The Power of The Make-A-Wish-Foundation Sandiego
On a mission to simply enrich the human experience with hope, strength and joy, the Make-A-Wish Foundation has since 1980 granted wishes for children with life threatening medical conditions.
Photography courtesy of Make-A-Wish Foundation of San Diego
On a mission to simply enrich the human experience with hope, strength and joy, the Make-A-Wish Foundation has since 1980 granted wishes for children with life threatening medical conditions. With 64 chapters worldwide, the nonprofit has granted more than 200,000 wishes over the past 30 years – an average of one wish every 40 minutes.
It all started with a simple wish: the heart of a seven-year-old boy with leukemia dreaming of one day becoming a police officer, and his name was Christopher. With his health deteriorating, a family friend and custom’s officer arranged for Chris to spend a day with the team, complete with a helicopter ride, a custom-tailored uniform and the opportunity to earn his wings after passing the motorcycle proficiency test on his battery-operated motorcycle. Chris was also sworn in as the first honorary DPS patrolman in Arizona state history. Chris lost his battle that same week.
A life-threatening medical condition for anyone is heartbreaking, especially in regard to children. As in the case of Christopher, a granted wish provides a joyful experience of life-affirming enrichment and a respite from doctor visits and medical treatments for wish kids and their families. Ranging from two-and-a-half years of age to 18, children have the opportunity to be, meet, go or have whatever they may wish.
“One young man named Darren wished to give new uniforms to his high school football team last year,” shared Chris Sichel, CEO of Make-A-Wish San Diego. “Disney vacations and celebrity wishes tend to be the most popular. [In the end], it’s all about helping kids identify their one true wish and working our ‘magic’ to make it happen.” One of 64 chapters worldwide, the San Diego chapter was founded in 1983 by Jamie Tucker, and has held a devoted volunteer outreach in all capacities for over a decade; the chapter has granted more than 2,700 wishes to date, and expects to grant an estimated 195 wishes this year alone. It is one of a small cluster of San Diego non-profits who have earned the designation “Accredited Charity” by the Better Business Bureau/Wish Giving Alliance. And according to Sichel, “This means we have demonstrated our ability to meet their 20 rigorous standards of governance, financial accountability, and effectiveness. We are very proud to be in an elite class of non-profit organizations.”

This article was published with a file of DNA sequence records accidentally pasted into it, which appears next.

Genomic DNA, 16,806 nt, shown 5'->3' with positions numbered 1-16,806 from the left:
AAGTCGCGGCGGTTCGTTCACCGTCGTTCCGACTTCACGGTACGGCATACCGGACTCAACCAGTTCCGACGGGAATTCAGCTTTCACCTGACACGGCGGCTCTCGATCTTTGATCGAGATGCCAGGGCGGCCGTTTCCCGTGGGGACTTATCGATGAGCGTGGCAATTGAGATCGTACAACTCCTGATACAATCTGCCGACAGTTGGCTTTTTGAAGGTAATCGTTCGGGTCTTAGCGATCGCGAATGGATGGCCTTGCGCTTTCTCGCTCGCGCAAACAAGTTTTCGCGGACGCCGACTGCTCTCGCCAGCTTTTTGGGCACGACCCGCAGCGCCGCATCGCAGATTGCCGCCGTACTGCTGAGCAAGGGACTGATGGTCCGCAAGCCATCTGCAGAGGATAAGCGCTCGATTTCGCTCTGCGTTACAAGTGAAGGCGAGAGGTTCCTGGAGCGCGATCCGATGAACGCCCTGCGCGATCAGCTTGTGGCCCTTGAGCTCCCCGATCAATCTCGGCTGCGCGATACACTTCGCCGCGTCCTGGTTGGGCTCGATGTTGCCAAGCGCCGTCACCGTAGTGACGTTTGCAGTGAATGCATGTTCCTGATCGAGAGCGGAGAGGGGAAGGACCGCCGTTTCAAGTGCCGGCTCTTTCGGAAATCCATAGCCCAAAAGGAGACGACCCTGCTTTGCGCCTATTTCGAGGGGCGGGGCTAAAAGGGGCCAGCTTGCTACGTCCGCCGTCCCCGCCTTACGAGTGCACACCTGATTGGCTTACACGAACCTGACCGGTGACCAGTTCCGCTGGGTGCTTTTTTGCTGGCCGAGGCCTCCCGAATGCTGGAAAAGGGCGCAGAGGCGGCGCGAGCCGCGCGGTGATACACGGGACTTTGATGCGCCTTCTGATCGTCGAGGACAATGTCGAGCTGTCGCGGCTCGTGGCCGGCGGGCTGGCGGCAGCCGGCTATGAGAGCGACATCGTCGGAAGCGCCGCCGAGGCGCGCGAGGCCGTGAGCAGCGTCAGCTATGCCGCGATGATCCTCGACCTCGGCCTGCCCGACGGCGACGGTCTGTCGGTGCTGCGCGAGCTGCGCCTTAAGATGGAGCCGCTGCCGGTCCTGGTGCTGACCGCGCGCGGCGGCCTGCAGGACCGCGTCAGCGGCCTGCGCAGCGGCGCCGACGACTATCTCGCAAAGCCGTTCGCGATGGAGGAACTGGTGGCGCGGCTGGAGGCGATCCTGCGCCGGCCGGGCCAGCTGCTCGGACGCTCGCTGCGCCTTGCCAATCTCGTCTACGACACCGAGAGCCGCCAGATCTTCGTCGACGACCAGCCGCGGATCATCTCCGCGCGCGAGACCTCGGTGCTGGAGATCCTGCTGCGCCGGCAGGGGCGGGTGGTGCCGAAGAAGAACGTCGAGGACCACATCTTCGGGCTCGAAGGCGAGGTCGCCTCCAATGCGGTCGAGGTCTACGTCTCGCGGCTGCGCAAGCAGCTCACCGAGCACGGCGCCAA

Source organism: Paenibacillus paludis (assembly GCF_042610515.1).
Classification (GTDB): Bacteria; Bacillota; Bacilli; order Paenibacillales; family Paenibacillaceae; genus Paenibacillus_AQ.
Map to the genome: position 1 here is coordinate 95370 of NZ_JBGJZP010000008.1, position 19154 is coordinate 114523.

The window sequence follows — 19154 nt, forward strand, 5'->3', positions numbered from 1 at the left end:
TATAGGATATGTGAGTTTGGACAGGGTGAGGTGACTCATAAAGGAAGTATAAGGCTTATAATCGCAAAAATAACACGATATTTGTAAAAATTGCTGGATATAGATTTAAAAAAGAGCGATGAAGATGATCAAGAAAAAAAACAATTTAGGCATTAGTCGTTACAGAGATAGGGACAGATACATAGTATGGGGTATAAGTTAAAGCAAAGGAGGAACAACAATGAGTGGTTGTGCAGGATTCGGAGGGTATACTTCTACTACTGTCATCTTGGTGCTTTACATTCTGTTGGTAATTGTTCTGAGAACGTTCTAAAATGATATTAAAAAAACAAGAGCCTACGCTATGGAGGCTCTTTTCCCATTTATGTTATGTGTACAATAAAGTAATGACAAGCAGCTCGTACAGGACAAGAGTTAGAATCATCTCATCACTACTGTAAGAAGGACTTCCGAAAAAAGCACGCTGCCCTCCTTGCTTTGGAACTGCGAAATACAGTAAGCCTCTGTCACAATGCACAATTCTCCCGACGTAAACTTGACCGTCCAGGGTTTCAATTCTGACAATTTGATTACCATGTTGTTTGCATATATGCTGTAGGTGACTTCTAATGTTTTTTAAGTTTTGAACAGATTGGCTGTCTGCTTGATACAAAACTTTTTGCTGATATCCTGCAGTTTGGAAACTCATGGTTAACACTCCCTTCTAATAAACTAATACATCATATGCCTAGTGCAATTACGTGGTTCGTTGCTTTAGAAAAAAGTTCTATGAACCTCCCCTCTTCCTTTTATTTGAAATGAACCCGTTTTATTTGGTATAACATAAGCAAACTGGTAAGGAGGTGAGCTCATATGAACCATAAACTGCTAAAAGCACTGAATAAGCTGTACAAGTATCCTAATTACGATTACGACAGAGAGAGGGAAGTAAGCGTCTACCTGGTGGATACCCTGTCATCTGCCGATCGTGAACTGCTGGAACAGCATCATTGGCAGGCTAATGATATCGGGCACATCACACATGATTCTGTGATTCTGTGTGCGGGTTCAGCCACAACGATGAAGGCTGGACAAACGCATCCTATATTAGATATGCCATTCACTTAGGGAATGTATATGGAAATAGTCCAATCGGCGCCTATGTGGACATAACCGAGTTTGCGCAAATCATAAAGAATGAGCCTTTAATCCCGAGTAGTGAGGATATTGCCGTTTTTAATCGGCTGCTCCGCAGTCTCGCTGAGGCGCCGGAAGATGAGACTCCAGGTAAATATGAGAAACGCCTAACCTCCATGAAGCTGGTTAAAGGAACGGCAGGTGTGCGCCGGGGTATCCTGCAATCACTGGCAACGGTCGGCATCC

As of March 2010, the average cost of a wish is $7,205; for every dollar donated, 75 percent goes towards wish granting – which exceeds program service allocation standards set forth by leading charity watchdog groups. Despite economic challenges, maintaining the quality of wishes granted is not negotiable and donor support is needed more than ever.
“Wishes can have a profound impact on the entire family, because it is not just a wish for that child, it’s something that his or her family can be part of as well. And, we also see a ripple effect that wishes can have on the community, from the limo driver who takes that kid to the airport, the clerk that helps a child on a shopping spree wish, the volunteers who work hands-on with the organization, and the donors who make it all possible,” said Sichel. “Even the person sitting at home reading this story might be inspired to give back, or be reminded of what’s really important in life. This is what we refer to as the ‘power of a wish’.”